Inertial Effects Due to Passive Wing Morphing in Ornithopters
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Passive wing morphing has proved to be beneficial to the performance of small flapping wing un-manned air vehicles or ornithopters. Previous work has shown that passive morphing, achieved by inserting a compliant mechanism called a compliant spine into the leading edge wing spar of a test ornithopter, reduced the power consumption by 45% and increased the mean lift by 16% without incurring any thrust penalties during straight and level flight. The focus of this paper is to isolate the inertial and aerodynamic effects that occur due to the presence of the compliant spine. Isolating the inertial and aerodynamics effect enables a better understanding of the reason behind the aforementioned force benefits. In order to isolate the inertial effects from the aerodynamics, the ornithopter was placed inside a 5 foot × 5 foot vacuum chamber at NASA Langley Research Center and it was tested at vacuum (1 Torr) and at ambient pressure (760 Torr). The ornithopter was mounted on a 6 degrees of freedom load cell to measure the lift and thrust forces produced by the ornithopter at various flapping frequencies. Also the pitching moment is measured using the same load cell. During the test, four wing configurations are tested. The first configuration is the ornithopter with a uniform, solid, carbon fiber wing spar. The remaining three configurations tested are the ornithopter with various compliant spine designs, inserted in the leading edge spar at 37% of the wing half-span to mimic the function of an avian wrist. The results presented in this paper compare the effect of the presence of several compliant spine designs on the ornithopter's inertia and aerodynamics. Lift, thrust, and pitching moment are used as the comparison metrics. Results show that all of the benefits observed in the vehicle's performance due to the presence of the compliant spines are due to aerodynamic and not inertial effects.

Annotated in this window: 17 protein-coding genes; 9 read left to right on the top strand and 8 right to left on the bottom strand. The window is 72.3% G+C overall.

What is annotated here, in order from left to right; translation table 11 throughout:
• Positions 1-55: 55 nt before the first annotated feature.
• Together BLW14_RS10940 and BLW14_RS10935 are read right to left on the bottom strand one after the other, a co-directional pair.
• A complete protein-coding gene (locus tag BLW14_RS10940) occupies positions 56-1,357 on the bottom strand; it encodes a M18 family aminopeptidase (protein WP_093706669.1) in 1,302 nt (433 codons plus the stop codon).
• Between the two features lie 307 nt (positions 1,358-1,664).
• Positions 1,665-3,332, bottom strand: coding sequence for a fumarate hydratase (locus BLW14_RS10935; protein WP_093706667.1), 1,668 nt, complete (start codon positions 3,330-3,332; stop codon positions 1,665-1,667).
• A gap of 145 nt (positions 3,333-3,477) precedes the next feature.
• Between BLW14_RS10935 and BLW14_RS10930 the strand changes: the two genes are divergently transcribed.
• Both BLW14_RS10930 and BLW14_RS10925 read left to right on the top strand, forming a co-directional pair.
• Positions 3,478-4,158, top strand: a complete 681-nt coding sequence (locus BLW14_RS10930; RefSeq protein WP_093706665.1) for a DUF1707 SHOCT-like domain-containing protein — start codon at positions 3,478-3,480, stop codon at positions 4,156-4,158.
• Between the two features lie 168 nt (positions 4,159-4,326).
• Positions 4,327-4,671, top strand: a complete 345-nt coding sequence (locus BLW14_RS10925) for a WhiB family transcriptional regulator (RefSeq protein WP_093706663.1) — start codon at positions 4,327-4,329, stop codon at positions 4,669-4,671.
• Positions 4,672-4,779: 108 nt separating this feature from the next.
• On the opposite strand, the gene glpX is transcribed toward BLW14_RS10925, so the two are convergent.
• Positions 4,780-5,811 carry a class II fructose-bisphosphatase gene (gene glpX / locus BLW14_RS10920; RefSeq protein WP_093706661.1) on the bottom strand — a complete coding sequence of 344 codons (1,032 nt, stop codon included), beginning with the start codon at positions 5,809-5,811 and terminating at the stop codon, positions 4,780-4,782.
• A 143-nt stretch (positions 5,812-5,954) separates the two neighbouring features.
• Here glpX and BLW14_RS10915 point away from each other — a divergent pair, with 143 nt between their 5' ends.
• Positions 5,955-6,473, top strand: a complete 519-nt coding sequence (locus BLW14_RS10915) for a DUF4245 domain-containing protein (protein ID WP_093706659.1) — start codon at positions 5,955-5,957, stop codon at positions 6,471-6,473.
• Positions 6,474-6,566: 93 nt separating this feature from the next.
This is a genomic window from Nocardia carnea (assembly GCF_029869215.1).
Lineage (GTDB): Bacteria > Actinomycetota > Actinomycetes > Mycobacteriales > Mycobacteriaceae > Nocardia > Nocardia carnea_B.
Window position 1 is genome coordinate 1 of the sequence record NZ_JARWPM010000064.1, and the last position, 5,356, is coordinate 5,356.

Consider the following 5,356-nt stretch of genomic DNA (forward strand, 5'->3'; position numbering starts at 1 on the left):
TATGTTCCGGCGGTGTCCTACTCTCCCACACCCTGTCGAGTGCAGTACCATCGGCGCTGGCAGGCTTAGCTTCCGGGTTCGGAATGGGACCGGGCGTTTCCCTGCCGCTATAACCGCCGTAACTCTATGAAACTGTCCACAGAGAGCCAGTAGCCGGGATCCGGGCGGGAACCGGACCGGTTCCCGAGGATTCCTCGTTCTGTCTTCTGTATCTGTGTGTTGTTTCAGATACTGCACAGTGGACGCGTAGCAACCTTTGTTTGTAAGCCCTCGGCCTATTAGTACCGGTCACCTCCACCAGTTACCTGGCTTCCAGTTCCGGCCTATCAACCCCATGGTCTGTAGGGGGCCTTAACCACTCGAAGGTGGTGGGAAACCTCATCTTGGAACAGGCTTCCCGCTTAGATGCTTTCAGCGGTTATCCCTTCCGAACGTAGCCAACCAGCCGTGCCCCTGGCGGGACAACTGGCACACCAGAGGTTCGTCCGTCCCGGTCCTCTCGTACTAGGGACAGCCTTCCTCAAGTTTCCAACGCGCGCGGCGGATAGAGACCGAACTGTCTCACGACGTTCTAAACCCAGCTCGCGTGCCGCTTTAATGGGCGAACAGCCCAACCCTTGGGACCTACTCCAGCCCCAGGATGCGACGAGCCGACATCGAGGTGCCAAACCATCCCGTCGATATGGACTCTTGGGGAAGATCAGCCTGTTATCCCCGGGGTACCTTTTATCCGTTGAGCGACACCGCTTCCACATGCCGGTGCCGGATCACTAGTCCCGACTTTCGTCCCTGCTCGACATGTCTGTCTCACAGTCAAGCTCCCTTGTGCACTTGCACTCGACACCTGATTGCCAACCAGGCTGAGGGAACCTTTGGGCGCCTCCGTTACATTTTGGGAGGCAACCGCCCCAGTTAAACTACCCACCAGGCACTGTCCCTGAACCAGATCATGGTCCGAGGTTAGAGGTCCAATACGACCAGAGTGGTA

author list (cited authors)
Wissa, A., Hubbard, J. E., Tummala, Y., Frecker, M., & Northrup, M.